A lot of conventional medicine is about symptom suppression. For example, with someone with ‘cramping’ in the gut we may give a drug to reduce the cramping. A better (I think) though more alternative approach would be to attempt to find out what’s causing the cramping and sort that out. As an aside, cramping in the gut and ‘irritable bowel syndrome’ is very often caused by food sensitivity in my experience, and wheat and perhaps other grains are common culprits.
Another example of how conventional approaches can be a bit wide of the mark concerns pain. Our first line approach here in medicine is to advise painkillers. Again, another approach would be to attempt to identify the cause of the pain and manage that.
I was interested to read a study published last month which sought to analyse the potential relationship between certain dietary elements and the conditions irritable bowel syndrome (IBS) and fibromyalgia (characterised by pain and tenderness in the muscles) .
In this study, 37 people with both fibromyalgia and IBS excluded what are known as ‘exitotoxins’ – dietary elements which have the capacity to stimulate and even kill nerve cells. The two best-known exctotoxins in the diet are glutamate (derived usually from monosodium glutamate) and aspartic acid (a component of the artificial sweetener asparatame). The exclusion diet last for four weeks. During the diet, 31 study participants (84 per cent) reported that their symptoms had improved by more than 30 per cent.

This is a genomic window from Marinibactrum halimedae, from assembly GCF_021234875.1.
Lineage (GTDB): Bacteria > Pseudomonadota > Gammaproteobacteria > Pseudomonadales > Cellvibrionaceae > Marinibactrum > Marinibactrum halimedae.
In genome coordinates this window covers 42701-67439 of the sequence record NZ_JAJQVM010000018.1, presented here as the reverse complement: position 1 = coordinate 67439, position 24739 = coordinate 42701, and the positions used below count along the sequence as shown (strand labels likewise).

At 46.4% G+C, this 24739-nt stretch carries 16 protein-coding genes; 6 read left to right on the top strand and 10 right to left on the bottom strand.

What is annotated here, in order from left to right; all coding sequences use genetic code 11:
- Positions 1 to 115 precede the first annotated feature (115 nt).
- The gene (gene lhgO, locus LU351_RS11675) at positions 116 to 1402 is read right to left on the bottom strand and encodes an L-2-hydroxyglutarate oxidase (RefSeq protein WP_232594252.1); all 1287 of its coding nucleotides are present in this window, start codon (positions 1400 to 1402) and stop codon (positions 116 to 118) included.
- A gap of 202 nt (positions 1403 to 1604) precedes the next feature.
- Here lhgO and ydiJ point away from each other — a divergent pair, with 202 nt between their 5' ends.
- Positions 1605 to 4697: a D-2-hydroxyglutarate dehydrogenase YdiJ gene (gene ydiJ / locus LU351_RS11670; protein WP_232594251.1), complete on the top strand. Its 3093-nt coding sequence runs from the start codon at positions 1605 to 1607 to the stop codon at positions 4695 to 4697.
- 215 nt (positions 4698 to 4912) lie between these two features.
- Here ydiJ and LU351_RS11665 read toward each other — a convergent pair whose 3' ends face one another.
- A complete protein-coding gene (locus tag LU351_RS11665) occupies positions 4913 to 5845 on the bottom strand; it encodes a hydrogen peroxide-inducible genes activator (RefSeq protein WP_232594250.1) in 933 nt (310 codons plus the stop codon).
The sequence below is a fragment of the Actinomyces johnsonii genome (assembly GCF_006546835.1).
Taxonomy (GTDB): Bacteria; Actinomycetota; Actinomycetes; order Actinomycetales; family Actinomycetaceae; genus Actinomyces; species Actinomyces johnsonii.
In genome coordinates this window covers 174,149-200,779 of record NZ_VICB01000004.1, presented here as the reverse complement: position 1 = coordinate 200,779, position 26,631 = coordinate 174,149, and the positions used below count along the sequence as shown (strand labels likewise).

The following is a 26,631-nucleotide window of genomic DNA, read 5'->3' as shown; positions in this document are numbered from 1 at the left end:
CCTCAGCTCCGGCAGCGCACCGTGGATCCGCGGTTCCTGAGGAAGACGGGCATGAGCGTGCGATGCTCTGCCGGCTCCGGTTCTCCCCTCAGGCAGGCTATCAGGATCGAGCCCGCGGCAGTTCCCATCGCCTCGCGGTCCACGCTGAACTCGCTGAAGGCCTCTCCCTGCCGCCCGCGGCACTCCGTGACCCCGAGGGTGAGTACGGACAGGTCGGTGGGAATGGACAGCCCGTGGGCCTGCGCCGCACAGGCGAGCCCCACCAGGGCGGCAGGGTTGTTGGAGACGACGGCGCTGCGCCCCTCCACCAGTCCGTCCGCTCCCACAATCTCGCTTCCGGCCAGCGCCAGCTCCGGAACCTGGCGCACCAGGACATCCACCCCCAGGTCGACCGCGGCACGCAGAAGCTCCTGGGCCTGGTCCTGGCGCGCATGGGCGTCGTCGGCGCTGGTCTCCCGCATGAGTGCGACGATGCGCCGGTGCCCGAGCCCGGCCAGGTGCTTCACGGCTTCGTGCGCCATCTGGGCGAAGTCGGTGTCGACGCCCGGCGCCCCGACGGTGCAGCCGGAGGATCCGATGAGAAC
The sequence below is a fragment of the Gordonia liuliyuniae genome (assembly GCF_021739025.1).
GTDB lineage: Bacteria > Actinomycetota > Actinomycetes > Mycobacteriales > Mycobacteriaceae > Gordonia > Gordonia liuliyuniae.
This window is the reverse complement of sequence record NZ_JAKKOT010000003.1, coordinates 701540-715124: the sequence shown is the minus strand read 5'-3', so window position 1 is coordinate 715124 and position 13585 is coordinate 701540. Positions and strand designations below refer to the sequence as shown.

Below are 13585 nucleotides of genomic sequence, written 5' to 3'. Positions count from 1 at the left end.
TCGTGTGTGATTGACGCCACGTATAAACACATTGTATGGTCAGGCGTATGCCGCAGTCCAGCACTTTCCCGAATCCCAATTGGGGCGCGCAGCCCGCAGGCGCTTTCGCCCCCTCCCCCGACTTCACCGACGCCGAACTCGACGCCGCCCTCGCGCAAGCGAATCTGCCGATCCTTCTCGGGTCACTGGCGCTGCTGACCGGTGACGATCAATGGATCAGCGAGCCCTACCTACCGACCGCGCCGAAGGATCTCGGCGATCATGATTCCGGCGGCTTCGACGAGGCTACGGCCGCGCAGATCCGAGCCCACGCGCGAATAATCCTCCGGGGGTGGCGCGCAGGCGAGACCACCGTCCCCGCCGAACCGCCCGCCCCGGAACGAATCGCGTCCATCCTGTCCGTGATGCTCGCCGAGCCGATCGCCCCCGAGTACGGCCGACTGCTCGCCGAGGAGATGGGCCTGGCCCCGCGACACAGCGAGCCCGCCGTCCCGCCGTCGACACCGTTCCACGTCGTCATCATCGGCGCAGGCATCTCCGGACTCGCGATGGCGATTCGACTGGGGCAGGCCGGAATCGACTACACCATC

This could be the placebo response at play. So, then the researchers tested those who improved by exposing them to MSG or a placebo on separate occasions for three days at a time. The MSG, compared to placebo, resulted in a return of their symptoms which was statistically significant. In particular, worsening of the total symptoms score, fibromyalgia severity and quality of life in regards to IBS symptoms were seen.
Individuals with symptoms of ‘no known origin’ might want to consider cleaning up their diets to see if this helps. Taking out processed foods (a source of MSG) and artificial sweeteners would be a good place to start, I reckon.
1. Holton KF, et al. The effect of dietary glutamate on fibromyalgia and irritable bowel symptoms. Clin Exp Rheumatol. 2012 Jul 4. [Epub ahead of print]